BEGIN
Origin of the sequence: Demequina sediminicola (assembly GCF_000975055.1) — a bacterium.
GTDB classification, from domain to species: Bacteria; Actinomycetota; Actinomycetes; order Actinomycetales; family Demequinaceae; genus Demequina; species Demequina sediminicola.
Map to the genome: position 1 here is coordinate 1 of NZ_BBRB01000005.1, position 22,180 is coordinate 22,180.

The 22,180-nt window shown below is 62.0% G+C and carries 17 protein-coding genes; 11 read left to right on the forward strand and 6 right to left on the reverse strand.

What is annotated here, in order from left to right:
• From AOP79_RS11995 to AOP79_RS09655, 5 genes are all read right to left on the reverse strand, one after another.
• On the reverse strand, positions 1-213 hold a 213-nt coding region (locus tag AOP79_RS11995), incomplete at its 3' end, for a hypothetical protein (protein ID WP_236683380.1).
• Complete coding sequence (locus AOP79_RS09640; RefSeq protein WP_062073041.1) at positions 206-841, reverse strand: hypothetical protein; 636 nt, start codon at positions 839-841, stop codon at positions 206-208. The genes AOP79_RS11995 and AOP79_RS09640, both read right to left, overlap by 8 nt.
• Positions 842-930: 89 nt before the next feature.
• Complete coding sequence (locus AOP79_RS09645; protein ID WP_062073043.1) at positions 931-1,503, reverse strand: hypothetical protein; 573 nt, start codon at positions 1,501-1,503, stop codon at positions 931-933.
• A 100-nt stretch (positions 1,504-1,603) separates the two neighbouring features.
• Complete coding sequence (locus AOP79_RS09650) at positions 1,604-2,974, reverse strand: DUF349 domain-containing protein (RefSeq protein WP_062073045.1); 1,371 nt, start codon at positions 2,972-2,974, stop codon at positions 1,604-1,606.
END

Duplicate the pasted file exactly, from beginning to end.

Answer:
Origin of the sequence: Demequina sediminicola (assembly GCF_000975055.1) — a bacterium.
GTDB classification, from domain to species: Bacteria; Actinomycetota; Actinomycetes; order Actinomycetales; family Demequinaceae; genus Demequina; species Demequina sediminicola.
Map to the genome: position 1 here is coordinate 1 of NZ_BBRB01000005.1, position 22,180 is coordinate 22,180.

The 22,180-nt window shown below is 62.0% G+C and carries 17 protein-coding genes; 11 read left to right on the forward strand and 6 right to left on the reverse strand.

What is annotated here, in order from left to right:
• From AOP79_RS11995 to AOP79_RS09655, 5 genes are all read right to left on the reverse strand, one after another.
• On the reverse strand, positions 1-213 hold a 213-nt coding region (locus tag AOP79_RS11995), incomplete at its 3' end, for a hypothetical protein (protein ID WP_236683380.1).
• Complete coding sequence (locus AOP79_RS09640; RefSeq protein WP_062073041.1) at positions 206-841, reverse strand: hypothetical protein; 636 nt, start codon at positions 839-841, stop codon at positions 206-208. The genes AOP79_RS11995 and AOP79_RS09640, both read right to left, overlap by 8 nt.
• Positions 842-930: 89 nt before the next feature.
• Complete coding sequence (locus AOP79_RS09645; protein ID WP_062073043.1) at positions 931-1,503, reverse strand: hypothetical protein; 573 nt, start codon at positions 1,501-1,503, stop codon at positions 931-933.
• A 100-nt stretch (positions 1,504-1,603) separates the two neighbouring features.
• Complete coding sequence (locus AOP79_RS09650) at positions 1,604-2,974, reverse strand: DUF349 domain-containing protein (RefSeq protein WP_062073045.1); 1,371 nt, start codon at positions 2,972-2,974, stop codon at positions 1,604-1,606.